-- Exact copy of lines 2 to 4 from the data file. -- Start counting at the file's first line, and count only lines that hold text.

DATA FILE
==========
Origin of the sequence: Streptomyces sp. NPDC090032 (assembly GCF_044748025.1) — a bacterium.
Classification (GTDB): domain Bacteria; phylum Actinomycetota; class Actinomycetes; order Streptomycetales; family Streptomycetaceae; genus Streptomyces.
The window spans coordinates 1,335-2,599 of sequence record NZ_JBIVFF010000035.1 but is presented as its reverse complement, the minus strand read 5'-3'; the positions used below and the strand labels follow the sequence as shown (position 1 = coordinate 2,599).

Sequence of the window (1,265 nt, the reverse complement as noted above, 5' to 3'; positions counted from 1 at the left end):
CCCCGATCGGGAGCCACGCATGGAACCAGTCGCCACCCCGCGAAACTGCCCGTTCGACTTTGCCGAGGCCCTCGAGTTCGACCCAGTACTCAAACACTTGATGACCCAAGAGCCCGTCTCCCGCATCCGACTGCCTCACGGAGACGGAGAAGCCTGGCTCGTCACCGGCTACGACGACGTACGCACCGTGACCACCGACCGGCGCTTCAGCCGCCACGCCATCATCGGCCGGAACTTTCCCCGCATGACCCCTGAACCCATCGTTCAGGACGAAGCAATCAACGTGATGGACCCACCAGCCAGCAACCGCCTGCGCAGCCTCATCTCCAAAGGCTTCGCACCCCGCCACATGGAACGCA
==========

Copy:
Classification (GTDB): domain Bacteria; phylum Actinomycetota; class Actinomycetes; order Streptomycetales; family Streptomycetaceae; genus Streptomyces.
The window spans coordinates 1,335-2,599 of sequence record NZ_JBIVFF010000035.1 but is presented as its reverse complement, the minus strand read 5'-3'; the positions used below and the strand labels follow the sequence as shown (position 1 = coordinate 2,599).

Sequence of the window (1,265 nt, the reverse complement as noted above, 5' to 3'; positions counted from 1 at the left end):